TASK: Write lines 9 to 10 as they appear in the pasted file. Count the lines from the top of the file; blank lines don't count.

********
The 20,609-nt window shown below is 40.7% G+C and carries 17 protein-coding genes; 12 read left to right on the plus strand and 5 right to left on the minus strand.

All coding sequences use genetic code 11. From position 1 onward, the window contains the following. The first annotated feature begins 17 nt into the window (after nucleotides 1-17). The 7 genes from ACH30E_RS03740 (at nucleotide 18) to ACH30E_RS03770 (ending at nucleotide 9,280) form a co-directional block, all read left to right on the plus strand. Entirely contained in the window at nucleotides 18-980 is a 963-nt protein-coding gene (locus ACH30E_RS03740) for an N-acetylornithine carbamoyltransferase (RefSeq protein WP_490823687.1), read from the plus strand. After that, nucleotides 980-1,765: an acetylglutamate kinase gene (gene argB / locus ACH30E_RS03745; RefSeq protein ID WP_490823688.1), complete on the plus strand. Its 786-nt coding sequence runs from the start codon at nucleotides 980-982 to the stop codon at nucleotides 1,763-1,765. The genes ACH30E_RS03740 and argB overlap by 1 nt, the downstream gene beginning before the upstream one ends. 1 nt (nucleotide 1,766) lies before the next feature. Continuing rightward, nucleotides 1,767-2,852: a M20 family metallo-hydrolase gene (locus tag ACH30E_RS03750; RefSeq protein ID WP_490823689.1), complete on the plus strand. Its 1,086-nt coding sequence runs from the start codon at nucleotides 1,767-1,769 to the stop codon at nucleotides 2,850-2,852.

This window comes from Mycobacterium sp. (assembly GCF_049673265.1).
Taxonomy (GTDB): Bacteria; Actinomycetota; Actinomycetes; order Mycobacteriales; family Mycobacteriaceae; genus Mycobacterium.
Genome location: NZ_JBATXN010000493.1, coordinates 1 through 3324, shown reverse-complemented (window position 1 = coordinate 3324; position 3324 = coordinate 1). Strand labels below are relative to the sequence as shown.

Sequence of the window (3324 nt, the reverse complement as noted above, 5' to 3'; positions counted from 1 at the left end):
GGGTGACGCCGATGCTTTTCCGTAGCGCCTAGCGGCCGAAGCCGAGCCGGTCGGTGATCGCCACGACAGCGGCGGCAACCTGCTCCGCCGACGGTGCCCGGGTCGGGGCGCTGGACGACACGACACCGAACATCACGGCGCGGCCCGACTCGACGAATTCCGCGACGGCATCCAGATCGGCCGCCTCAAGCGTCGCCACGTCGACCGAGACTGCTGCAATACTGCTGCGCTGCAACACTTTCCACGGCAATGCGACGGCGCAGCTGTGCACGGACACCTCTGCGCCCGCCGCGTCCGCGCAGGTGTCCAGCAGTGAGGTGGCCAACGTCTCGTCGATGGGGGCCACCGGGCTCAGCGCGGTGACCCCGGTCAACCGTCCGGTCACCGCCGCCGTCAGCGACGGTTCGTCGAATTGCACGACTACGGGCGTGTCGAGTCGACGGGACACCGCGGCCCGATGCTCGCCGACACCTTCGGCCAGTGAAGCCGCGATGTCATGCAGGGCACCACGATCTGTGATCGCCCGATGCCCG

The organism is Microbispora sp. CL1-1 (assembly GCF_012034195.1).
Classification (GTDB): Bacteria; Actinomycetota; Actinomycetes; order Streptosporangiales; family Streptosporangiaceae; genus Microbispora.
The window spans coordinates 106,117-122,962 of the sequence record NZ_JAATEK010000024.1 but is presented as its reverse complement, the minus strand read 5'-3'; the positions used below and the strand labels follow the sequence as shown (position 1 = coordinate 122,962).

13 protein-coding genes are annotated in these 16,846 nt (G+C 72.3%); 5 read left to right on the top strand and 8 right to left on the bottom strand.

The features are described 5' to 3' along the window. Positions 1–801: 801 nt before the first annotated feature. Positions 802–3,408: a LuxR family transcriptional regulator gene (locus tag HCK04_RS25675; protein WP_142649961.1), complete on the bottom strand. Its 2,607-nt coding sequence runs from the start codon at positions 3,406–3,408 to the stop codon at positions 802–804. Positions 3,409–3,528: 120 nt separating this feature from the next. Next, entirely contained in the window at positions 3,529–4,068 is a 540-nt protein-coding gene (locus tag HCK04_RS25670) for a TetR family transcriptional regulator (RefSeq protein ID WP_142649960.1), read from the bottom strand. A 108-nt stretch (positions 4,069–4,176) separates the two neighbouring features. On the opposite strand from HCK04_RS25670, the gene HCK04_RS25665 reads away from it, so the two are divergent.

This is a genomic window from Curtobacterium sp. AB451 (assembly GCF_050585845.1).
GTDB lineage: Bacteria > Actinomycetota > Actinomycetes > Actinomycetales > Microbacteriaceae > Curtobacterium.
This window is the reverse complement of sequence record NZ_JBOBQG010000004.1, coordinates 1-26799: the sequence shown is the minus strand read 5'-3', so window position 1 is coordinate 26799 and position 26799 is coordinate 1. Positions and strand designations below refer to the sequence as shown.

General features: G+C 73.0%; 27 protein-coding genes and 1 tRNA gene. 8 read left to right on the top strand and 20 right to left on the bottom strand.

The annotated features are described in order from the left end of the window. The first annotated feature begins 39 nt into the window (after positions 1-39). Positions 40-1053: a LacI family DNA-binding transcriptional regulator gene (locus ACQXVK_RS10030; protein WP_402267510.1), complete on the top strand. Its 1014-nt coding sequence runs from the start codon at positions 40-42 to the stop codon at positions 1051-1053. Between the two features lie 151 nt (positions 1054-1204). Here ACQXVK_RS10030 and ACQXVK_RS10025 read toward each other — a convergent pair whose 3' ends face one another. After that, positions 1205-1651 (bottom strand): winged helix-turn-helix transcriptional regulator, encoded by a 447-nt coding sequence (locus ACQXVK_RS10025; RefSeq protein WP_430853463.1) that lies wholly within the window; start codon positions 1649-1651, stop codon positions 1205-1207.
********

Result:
Classification (GTDB): Bacteria; Actinomycetota; Actinomycetes; order Streptosporangiales; family Streptosporangiaceae; genus Microbispora.
The window spans coordinates 106,117-122,962 of the sequence record NZ_JAATEK010000024.1 but is presented as its reverse complement, the minus strand read 5'-3'; the positions used below and the strand labels follow the sequence as shown (position 1 = coordinate 122,962).